In The New York Times today, National Review’s Ramesh Ponnuru urges Republicans to wait to tackle entitlement reform:

Reforming [Social Security and Medicare] is vital to our nation’s long-term fiscal health — which is why Republicans should resist this advice and leave the issue alone. Reform is impossible this year or next unless President Obama takes the lead on it. What’s more, Republicans have no mandate for reform, and a failed attempt will only set back the cause.

Some Republicans are understandably eager to take on these entitlements. “The third rail is not the third rail anymore,” Representative Paul Ryan, a Republican from Wisconsin,said in December.

Maybe he’s right. But Republicans have gotten a painful shock every time they have decided it’s finally safe to take on entitlements. Ronald Reagan suffered a defeat in his first year when he tried cutting Social Security’s early retirement benefits. Newt Gingrich’s 1995 Republican revolution fizzled when President Bill Clinton fought him over Medicare cuts. President George W. Bush’s effort to reform Social Security in 2005 ended any political momentum he brought to his second term.

Would-be reformers should draw two lessons from this history. The first is that reform can’t be sprung on the electorate. Reagan hadn’t campaigned on cutting Social Security in 1980, nor did the Gingrich Republicans promise to reduce the growth of Medicare.
Today is no different: while some Republican candidates in the last election spoke forthrightly about the need to rein in these programs — notably Representative Ryan himself, but also new Senators Marco Rubio of Florida and Rand Paul of Kentucky — most of them didn’t.

Ponnuru makes the case that voters just aren’t ready, noting that most oppose cuts to entitlements and “are likely to be very nervous about any proposals to restrain their growth, especially if opponents portray such cuts as excessive.”

On the major legislative point, I agree: It may be true that the GOP will need to wait to overhaul our entitlement programs. But I would phrase it somewhat differently. It’s not really that they should. It’s that they might have to in order to succeed.

Ponnuru is right that voters tend to be wary of anything portrayed as an entitlement cut. But voter attitudes can change. The more pressing barriers to entitlement reform are the administration, and to a lesser extent, Democratic control of the Senate. Everyone knows the House GOP’s ObamaCare repeal bill won’t get beyond the House. Major entitlement reform—a defined-contribution overhaul of Medicare, for example—would be similarly stymied. Ponnuru gets at this later when he notes that “presidential support for [entitlement] reform is a necessary, though not a sufficient, condition for success.”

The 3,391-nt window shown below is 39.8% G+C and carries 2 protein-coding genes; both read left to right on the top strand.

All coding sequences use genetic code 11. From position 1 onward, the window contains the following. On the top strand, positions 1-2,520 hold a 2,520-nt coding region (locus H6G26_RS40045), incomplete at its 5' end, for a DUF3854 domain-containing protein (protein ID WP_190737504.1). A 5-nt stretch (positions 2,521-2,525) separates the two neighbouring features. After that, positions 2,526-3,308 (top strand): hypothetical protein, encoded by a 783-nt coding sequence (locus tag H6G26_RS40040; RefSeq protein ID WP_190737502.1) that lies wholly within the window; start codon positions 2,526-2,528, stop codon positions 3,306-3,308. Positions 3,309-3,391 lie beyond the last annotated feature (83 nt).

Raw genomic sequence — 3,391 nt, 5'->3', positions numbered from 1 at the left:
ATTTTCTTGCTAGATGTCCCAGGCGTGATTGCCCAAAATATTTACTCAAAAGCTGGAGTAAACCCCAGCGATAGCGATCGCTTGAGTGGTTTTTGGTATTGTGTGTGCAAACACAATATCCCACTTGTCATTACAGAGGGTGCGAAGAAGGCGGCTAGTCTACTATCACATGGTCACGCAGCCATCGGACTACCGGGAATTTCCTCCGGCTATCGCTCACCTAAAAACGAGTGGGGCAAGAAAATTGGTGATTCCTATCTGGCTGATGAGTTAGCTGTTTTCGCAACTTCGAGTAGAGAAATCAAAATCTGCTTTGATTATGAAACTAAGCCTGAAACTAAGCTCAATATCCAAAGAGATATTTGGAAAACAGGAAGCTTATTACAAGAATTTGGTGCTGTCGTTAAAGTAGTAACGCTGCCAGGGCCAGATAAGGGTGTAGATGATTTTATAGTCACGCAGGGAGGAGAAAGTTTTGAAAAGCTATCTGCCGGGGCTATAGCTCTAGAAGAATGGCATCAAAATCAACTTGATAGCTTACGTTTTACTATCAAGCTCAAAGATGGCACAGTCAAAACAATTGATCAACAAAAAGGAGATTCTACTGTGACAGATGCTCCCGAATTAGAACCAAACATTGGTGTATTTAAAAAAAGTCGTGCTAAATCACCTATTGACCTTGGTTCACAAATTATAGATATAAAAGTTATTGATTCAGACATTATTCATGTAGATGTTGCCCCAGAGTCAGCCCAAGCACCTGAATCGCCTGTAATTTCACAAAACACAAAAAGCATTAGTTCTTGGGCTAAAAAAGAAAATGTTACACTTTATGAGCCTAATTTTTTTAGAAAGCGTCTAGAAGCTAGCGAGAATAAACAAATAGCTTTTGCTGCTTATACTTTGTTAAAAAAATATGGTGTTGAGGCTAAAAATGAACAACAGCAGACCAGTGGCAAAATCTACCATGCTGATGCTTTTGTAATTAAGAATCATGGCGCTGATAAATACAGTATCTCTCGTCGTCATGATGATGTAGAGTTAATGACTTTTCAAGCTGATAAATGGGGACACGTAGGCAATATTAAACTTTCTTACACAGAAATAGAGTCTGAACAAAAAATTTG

In the near term, then, Ponnuru says that Republicans should “leave the issue alone” but that they can set the stage for entitlement reform by blaming President Obama for any lack of progress on making the programs sustainable and affordable.

I hope they’ll go further than that. Blame is a political tactic. What the GOP needs is to make a coherent policy case.

Republicans probably won’t be able to make legislative progress before the next election, but they can begin the process of building support and making the argument for reform—through oversight and hearings in Congress, through educating themselves on the issues (as Ponnuru notes, with a few exceptions, many Republicans are not comfortable or adept at talking about the details of either Medicare or Social Security), and by learning to communicate those details in a clear and convincing way to the public.

The Democratic establishment spent years building both the policy case and the political coalition to pass the PPACA. They did their homework. Members of Congress learned to make a policy case in addition to a political case. It paid off  with the passage of major legislation.  Republicans have talked a lot about reducing the deficit in recent months, and a lot about cutting spending and streamlining government. But most Republicans have been loath to even discuss specific cuts or delve into any details of what they want from entitlement reform. I can understand reticence to introduce or support detailed legislation given how low the chances are that it will pass. But the unwillingness to even mention specifics has to change, and soon. If they hope to overhaul our broken entitlement system, and not just use the system’s problems as an easy political cudgel, they will need to make a similarly comprehensive and policy-focused effort to the one Democrats made prior to ObamaCare.

In the meantime, I very much hope the GOP takes up Ponnuru’s final suggestion, which is to begin work on overhauling Medicaid immediately:

Medicaid is wrecking state budgets and is set to expand thanks to the Democrats’ new health care law. It is also more politically vulnerable than Social Security or Medicare, which offer benefits to everyone who reaches old age. As they try to undo the health care law, Republicans might also consider capping Medicaid’s growth and sending the savings back to the states.

He's right, although I hope the GOP will do more than "consider" reform. At the state level, Medicaid is a giant mess. It’s also far more dubious than Medicare in terms of the actual health benefits it provides. As a result, it probably presents the best opportunity for substantial entitlement reform in the near term. But the long-term problems with Medicare and Social Security shouldn't be left alone, even temporarily, either. Reformers in Congress might not be able to win any legislative victories between now and 2012, but they can certainly start process of building a case.